Audio Bullys released their debut album, Ego War, in mid-2003. Prior to this, they released a mix that was given away free with the now sadly defunct Muzik magazine. It was entitled Hooligan House: The Sound of 2003. We might now be pushing a decade on, but that description still holds up very well. Audio Bullys have constructed an entire career out of making rough, ham-fisted tracks to soundtrack the bashing of bus-stops, telephone boxes, and People Who Look at You Funny. Balls-to-the-wall bangers like “Hit the Ceiling” and “Shot You Down” prove that they have never pretended to be artistes. After all, who needs artistry when nightspots from Kingston-upon-Thames to Kavos are prepared to play your tunes on repeat for entire, seemingly endless, summers? Their lowest-common-denominator take on beat poetry is certainly hard to resist. It’s an even harder formula to argue with because it would have no trouble with giving you a punch in the jaw for your troubles.
Higher Than the Eiffel sees Audio Bullys continuing to commit to that formula, lurching from the massive aggressive (“Feel Alright”, “London Dreamer”) to lairy despair (“Dynamite”, “Drained Out”, “Dragging Me Down”). They haven’t grown up very much either, and they seem content to steal from the pick n’ mix and to get public order offences. Thus, they seem destined to live forever off the proceeds of 2005 single “Shot You Down”, trudging on long after the one hit wonder lustre has faded. Higher Than the Eiffel’s real standout, “Shotgun”, even sees them squeezing all they can get out of gun metaphors. This track, along with the rest of the album, keeps the basic aesthetic of their earlier material intact, but much of its commercial potential has gone, and they never honestly look like they will capitalise on it.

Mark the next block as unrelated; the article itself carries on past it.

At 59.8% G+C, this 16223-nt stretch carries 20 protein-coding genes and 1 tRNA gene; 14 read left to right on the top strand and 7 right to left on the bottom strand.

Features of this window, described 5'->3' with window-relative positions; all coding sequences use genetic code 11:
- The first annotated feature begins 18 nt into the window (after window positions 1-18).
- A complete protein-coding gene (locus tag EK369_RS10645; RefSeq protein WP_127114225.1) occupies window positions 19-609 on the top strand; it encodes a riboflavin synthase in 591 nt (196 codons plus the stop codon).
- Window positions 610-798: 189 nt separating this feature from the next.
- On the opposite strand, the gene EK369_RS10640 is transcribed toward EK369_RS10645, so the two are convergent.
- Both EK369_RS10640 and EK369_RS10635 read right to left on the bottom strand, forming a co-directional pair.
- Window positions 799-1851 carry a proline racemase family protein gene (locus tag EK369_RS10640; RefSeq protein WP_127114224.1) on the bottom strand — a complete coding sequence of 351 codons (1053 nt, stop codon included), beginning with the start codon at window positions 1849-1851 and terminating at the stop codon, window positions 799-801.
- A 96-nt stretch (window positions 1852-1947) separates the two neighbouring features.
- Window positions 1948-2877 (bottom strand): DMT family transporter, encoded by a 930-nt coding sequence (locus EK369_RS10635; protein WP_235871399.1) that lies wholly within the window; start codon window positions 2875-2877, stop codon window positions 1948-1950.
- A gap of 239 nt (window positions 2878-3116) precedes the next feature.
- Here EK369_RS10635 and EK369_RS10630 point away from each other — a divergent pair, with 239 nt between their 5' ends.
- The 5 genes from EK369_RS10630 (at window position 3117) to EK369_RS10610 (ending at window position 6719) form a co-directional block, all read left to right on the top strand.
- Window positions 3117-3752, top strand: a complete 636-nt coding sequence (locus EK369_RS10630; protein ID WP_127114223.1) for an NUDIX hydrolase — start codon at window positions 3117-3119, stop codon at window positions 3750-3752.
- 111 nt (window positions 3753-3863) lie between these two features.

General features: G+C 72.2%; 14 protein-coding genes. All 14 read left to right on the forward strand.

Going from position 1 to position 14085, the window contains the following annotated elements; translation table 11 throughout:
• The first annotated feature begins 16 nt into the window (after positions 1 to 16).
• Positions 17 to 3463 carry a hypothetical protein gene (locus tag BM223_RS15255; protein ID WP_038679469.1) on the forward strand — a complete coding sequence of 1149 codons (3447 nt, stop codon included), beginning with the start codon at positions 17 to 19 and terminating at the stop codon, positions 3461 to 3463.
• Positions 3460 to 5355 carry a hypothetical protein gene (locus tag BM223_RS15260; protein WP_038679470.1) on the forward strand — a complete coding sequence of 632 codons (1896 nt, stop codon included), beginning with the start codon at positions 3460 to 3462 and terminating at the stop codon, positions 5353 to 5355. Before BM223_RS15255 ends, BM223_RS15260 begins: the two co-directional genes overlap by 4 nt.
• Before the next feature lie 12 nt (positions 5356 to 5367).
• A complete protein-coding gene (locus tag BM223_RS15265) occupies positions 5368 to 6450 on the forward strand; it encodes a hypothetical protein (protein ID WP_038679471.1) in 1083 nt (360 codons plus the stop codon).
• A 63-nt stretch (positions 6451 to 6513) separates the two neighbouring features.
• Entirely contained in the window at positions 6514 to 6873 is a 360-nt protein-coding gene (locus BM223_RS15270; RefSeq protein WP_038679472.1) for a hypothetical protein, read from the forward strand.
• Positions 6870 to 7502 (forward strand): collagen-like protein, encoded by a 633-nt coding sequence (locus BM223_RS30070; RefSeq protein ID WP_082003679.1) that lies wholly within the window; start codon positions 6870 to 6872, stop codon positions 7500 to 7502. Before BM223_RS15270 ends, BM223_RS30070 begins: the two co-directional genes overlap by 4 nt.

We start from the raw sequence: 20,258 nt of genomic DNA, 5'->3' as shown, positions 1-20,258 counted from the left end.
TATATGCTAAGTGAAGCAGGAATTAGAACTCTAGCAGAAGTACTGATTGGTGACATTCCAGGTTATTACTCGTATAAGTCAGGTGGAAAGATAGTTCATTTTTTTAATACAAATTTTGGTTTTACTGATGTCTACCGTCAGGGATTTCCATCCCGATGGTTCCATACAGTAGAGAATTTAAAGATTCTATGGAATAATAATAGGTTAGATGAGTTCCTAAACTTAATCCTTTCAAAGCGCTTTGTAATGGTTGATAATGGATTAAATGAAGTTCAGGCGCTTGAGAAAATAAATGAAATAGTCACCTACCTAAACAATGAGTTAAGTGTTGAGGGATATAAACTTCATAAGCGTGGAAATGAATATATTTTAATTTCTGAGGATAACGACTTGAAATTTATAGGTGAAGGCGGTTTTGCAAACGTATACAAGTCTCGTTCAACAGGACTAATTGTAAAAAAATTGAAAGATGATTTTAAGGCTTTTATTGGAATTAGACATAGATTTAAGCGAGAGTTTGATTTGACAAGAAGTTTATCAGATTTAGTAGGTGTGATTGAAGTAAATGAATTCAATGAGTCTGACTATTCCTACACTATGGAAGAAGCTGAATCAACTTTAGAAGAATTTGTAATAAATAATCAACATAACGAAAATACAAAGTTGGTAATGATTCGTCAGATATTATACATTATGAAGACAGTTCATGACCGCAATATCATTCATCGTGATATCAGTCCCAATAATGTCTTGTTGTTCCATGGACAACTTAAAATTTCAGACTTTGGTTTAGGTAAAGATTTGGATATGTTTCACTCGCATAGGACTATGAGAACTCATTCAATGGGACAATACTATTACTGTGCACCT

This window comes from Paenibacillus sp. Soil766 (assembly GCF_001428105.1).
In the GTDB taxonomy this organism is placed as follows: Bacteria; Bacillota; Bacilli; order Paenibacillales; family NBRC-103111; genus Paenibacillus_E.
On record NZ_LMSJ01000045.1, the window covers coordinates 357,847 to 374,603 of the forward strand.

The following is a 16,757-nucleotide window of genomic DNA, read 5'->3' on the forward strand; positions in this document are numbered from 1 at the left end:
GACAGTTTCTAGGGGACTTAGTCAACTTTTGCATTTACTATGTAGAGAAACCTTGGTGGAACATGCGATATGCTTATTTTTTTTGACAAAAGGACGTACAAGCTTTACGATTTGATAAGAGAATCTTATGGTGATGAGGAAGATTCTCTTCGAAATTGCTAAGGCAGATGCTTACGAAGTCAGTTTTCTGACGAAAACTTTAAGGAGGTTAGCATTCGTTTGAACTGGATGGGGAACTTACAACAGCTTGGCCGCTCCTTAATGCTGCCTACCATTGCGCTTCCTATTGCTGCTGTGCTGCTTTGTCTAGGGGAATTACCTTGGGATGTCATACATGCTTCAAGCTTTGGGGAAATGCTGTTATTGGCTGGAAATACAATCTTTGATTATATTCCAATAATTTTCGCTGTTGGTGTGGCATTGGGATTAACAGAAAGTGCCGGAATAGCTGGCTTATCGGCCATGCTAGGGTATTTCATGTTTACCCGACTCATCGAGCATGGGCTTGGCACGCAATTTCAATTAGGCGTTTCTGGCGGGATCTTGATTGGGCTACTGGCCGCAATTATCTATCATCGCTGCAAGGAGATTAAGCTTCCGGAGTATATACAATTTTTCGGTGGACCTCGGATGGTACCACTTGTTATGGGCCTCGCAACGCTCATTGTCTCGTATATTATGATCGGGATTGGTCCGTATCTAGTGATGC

Indeed, Higher Than the Eiffel was released almost a year ago in the UK, and its lack of impact over here testifies to this. Nevertheless, the band stick to what they know, and to what their fans love: big, dumb, house beats with drunken soundbites shouted over the top. It remains a winning combination, sure, but we’ve heard it a million times before, and only touches of dub, northern soul, and an end-of-the-pier Wurlitzer on closer “Goodbye” hint at variety or musical maturation.
The problem here isn’t even that this album reactionary, refusing to look forward in order to relive an era of house music before the internet — before hyper-hybrid genre clashes and flexible consumption. No, it’s simply that we are living through a highly fertile period of musical innovation. Post-Dilla cinematics and post-dubstep architectonics are the two most obvious examples of this, and as a result of these developments, we expect just that little bit more from our producers than nifty sampling pasted over a 4/4 thump.
“Feel Alright” is the March of the Geezers, narrated by an imaginary, obnoxious nephew of Paul Weller. “Daisy Chains”, meanwhile, is a laboured ode to being high. It’s too try-hard, too adolescent, and it evokes an experience that is neither lush and psychedelic, nor jittering and paranoid – the twin peaks of the phenomenology of intoxication. Instead, it’s garish and rowdy, an unschooled struggle to paste Lupe Fiasco’s “Daydreaming” over “Yellow Submarine”.
Vocalist Simon Franks is no Mike Skinner. He’s no Shaun Ryder either. Consequently, his attempts to play the post-party sage pale in comparison to those tracks where the focus is on the dance-floor. And it’s certainly true that Higher Than The Eiffel contains some sizable club bangers like “Shotgun”, “Only Man”, and the drop-cum-chorus of “Smiling Faces”. Each track spills dizzying drunken power over thumping house, each a perfectly cretinous weekend mash-up.
Sadly, Higher Than the Eiffel’s redeeming features can’t prevent it from being utterly meaningless. Nevertheless, its bone-headedness is probably a benefit, recklessly cajoling us into enjoying ourselves. This is a house-party that plays banging tunes, sure, but it would be rude and dangerous to look like you’re not having a good time, or to leave early. Perhaps, then, the best advice would be to pinch a brewsky and to get involved.